The motivation to conduct such experiments in Earth orbit is solely due to technological considerations and has nothing to do with the dissident argument that space-based tests of special relativity might produce radically different results than ground-based ones. But if Miller and other relativity critics are right, OPTIS may find much more than small deviations. The mission is still in the planning stages and no launch date has been set, but results could be available between 2005 and 2007.
There is some evidence for the existence of superluminal signals in nature, which contradicts the special relativistic idea that such signals violate causality and are therefore impossible.
W. A. Rodrigues, Jr. and others have constructed formal solutions of the main relativistic wave equations traveling at arbitrary speeds 0 £ v < ¥. They call these solutions undistorted progressive waves (UPWs). These formal solutions have infinite energy and can therefore not exist in reality; however; numerical simulations and experiments with sound waves suggest that so-called finite aperture approximations to these waves can be generated. Such has been done; however, in all the finite aperture approximations experimentally produced, only the peaks move superluminally; the wave fronts move at c, excluding the possibility of superluminal signaling. In Finite energy superluminal solutions of Maxwell equations, de Oliveira and Rodrigues show that genuinely superluminal, finite-energy vacuum solutions of Maxwell's equations exist, which, unfortunately, cannot be produced by a finite antenna. The authors state, however, that
"even if the new superluminal solutions cannot be produced by physical devices, the only possible reason for their non existence in our universe is that of a possible violation of the principle of relativity."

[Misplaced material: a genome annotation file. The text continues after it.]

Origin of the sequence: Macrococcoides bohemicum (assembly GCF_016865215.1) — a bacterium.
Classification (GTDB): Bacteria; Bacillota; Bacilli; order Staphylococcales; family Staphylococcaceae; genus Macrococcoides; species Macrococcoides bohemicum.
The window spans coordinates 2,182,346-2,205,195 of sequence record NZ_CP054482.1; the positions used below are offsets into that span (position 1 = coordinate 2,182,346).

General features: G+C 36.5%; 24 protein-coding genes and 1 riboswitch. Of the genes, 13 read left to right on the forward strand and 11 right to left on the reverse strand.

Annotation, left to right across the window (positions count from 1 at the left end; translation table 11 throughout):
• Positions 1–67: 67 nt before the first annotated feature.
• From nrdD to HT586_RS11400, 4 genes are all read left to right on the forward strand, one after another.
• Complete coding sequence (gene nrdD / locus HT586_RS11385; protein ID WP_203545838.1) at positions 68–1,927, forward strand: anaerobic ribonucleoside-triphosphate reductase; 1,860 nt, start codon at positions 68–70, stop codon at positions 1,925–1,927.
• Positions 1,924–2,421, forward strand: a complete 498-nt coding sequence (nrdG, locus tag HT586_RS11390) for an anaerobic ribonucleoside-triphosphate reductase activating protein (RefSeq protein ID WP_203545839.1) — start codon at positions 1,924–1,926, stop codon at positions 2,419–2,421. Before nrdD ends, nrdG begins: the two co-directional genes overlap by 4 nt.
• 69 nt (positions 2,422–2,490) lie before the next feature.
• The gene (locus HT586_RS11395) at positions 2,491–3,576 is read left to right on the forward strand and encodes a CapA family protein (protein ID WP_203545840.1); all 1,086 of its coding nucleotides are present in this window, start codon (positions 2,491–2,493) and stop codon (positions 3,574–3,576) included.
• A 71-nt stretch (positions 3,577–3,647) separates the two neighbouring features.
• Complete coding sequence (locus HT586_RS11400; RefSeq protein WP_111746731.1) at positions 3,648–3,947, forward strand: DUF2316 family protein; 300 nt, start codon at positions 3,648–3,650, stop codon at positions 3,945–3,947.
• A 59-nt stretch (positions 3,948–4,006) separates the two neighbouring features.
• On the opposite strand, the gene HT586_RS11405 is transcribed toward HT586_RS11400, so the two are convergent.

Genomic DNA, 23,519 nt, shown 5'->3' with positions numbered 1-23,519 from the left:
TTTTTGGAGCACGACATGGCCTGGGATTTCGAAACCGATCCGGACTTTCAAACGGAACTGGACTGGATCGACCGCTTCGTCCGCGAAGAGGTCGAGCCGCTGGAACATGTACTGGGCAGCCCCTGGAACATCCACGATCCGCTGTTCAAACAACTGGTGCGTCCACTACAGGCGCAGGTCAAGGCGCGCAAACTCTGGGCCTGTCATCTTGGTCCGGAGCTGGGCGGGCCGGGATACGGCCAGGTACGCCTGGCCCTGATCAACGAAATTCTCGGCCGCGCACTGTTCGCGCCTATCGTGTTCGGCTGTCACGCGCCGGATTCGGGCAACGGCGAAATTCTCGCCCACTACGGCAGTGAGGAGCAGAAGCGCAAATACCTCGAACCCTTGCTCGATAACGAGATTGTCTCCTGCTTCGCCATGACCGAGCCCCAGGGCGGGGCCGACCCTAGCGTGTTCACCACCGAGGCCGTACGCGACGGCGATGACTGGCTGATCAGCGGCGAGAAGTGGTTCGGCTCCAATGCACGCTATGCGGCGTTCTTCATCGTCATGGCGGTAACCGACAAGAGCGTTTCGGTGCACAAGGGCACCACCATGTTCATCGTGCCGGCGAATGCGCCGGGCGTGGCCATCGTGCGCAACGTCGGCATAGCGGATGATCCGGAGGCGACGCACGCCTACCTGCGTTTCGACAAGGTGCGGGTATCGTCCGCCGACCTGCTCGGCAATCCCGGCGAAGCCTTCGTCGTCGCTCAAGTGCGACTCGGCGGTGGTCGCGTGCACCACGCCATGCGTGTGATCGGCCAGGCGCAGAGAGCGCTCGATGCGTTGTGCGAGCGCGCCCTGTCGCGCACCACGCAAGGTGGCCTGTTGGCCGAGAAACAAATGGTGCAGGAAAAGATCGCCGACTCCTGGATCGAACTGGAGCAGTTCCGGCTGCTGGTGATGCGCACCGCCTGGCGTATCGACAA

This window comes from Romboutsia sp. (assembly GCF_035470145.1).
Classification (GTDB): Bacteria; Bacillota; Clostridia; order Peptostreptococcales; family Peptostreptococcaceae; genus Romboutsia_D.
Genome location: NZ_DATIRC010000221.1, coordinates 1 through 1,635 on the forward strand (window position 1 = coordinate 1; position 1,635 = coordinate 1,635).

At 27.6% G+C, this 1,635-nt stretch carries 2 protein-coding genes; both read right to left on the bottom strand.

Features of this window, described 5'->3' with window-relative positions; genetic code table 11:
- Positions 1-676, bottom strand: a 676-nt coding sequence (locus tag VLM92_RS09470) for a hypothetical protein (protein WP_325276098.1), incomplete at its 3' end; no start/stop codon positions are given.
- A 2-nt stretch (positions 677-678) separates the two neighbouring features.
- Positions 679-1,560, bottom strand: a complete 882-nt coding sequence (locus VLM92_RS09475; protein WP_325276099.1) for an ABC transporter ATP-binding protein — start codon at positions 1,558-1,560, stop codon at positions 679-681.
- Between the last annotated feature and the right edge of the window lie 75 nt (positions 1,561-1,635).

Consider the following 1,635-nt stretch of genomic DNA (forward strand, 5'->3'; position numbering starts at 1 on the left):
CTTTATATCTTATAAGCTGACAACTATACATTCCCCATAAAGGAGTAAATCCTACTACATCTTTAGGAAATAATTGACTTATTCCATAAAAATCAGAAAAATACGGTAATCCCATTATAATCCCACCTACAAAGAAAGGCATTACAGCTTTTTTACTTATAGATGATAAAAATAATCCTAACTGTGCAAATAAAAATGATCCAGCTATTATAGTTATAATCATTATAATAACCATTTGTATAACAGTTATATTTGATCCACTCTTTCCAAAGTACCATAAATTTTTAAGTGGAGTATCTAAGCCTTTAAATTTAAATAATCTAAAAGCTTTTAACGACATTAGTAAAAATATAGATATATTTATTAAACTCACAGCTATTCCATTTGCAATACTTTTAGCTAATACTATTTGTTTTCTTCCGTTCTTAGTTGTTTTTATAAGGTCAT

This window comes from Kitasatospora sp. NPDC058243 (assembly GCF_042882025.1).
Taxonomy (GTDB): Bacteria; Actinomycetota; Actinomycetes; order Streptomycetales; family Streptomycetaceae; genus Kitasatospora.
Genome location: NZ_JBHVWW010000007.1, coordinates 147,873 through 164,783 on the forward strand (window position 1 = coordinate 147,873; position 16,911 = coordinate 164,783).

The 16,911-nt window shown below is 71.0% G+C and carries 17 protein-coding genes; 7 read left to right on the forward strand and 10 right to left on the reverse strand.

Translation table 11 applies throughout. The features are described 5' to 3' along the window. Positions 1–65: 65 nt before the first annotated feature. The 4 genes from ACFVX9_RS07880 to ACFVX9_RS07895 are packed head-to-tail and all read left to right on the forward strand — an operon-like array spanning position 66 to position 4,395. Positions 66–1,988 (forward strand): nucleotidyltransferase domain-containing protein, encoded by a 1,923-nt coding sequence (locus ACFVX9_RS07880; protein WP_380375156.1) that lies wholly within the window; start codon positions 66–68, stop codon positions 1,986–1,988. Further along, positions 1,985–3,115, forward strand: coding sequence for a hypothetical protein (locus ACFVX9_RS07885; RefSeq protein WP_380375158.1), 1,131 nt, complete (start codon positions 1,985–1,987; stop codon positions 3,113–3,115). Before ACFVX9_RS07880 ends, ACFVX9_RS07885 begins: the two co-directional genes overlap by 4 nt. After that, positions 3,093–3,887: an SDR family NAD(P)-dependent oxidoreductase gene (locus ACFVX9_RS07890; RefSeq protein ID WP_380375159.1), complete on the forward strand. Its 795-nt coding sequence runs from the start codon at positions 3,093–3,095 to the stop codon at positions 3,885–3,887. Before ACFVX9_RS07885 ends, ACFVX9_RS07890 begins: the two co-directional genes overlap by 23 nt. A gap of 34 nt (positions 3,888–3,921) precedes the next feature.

Von Flandern has shown in a series of papers that the force of gravity must act in exactly the same fashion it is calculated by astronomers, that is, near-instantaneously. Otherwise, angular momentum would no longer be conserved and planetary orbits would be unstable. In The Speed of Gravity - What the Experiments Say he writes
"Standard experimental techniques exist to determine the propagation speed of forces. When we apply these techniques to gravity, they all yield propagation speeds too great to measure, substantially faster than lightspeed. This is because gravity, in contrast to light, has no detectable aberration or propagation delay for its action, even for cases (such as binary pulsars) where sources of gravity accelerate significantly during the light time from source to target By contrast, the finite propagation speed of light causes radiation pressure forces to have a non-radial component causing orbits to decay (the "Poynting-Robertson effect"); but gravity has no counterpart force proportional to v/c to first order.
General relativity (GR) explains these features by suggesting that gravitation (unlike electromagnetic forces) is a pure geometric effect of curved space-time, not a force of nature that propagates. Gravitational radiation, which surely does propagate at lightspeed but is a fifth order effect in v/c, is too small to play a role in explaining this difference in behavior between gravity and ordinary forces of nature. Problems with the causality principle also exist for GR in this connection, such as explaining how the external fields between binary black holes manage to continually update without benefit of communication with the masses hidden behind event horizons. These causality problems would be solved without any change to the mathematical formalism of GR, but only to its interpretation, if gravity is once again taken to be a propagating force of nature in flat spacetime with the propagation speed indicated by observational evidence and experiments: not less than 2 ·1010 c.